It’s a Saturday afternoon. There are three shop assistants lined up at the checkout of an Adelaide sports store, swooning simultaneously. It’s not a footballer or a tennis star in their midst.
After asking for a loyalty card, the three young women have discovered the customer before them is in fact writer, teacher and revered raconteur Mem Fox (BA ’79, BEd ’80, DLitt ’04).
More than five million copies of Ms Fox’s first and most famous book, Possum Magic, have danced their way out of bookshops since she wrote it as a Flinders classroom exercise in 1978, but the magnitude of her impact on generations of Australians is probably best summed up at the sports store checkout.
The success of Possum Magic, while mammoth, was hardly overnight.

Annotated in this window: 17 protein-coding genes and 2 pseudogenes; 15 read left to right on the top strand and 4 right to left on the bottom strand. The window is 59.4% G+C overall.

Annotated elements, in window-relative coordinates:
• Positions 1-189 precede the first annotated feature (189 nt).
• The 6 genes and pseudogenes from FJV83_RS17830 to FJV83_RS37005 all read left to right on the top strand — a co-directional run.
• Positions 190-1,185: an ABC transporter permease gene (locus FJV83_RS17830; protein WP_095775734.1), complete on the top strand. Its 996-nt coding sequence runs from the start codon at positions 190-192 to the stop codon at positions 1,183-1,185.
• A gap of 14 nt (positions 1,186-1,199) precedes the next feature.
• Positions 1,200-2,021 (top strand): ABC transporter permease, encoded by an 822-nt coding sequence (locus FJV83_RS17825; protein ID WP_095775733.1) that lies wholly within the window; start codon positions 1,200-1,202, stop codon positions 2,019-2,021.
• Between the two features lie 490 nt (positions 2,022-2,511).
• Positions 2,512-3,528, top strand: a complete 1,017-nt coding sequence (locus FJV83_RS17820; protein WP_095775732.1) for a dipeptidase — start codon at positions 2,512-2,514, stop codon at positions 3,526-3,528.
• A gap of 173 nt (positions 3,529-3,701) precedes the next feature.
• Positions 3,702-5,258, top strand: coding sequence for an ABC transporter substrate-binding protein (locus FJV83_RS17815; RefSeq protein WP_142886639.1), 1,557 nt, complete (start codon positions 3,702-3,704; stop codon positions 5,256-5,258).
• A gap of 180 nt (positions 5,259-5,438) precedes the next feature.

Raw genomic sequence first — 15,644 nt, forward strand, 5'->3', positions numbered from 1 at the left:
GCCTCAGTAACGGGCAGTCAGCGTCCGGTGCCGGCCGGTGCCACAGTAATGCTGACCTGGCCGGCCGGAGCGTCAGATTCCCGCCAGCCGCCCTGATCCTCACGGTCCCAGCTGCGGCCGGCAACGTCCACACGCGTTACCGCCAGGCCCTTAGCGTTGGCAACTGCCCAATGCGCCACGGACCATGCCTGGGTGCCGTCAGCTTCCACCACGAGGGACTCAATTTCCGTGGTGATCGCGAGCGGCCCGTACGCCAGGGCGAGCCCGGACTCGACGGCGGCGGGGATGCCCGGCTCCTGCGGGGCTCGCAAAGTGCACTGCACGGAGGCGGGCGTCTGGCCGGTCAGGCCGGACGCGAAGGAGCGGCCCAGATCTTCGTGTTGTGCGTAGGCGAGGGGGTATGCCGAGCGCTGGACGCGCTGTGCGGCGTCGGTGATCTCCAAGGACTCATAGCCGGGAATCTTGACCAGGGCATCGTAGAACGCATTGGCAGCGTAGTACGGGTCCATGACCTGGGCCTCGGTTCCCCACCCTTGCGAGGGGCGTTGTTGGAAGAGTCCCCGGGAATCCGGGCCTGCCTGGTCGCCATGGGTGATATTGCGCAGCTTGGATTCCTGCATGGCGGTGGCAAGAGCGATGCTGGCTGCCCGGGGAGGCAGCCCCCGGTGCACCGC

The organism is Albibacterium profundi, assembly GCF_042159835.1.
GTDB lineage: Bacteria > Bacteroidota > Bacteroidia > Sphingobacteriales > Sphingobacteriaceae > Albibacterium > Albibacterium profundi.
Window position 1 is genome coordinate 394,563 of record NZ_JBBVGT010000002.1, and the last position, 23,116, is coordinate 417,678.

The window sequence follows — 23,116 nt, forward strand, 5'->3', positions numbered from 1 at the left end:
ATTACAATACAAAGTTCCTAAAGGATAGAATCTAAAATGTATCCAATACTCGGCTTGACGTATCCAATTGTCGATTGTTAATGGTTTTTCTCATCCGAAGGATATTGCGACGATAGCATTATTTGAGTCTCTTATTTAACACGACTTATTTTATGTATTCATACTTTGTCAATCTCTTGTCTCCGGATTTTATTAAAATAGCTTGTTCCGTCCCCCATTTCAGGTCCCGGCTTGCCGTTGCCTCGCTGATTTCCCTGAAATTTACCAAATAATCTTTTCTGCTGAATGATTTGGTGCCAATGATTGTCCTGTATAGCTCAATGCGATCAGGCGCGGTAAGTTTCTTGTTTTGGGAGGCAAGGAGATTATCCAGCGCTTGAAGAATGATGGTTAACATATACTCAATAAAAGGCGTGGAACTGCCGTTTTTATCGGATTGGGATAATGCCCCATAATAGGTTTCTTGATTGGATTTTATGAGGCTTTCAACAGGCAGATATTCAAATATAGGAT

“Possum Magic came out when I was 37, but I had been writing since I was 10,” Ms Fox said. “I look like a late starter, but I had a very long apprenticeship.”
“I was doing a Bachelor of Arts as a mature age student at Flinders and we were asked to write a children’s book. Had I been 20, I would have thought that was a great assignment, but as a mature aged student I thought, ‘This is beneath me! I am into Milton, Shakespeare and Keats – I want challenge and difficulty!’ Of course, as soon as I started to write, I realised that challenge and difficulty were a big part of the experience.”
The secret of Ms Fox’s success lies in a combination of talent and persistence, as well as an ear trained in drama school, which searches out the sequence of words that will have the highest impact and value when read aloud.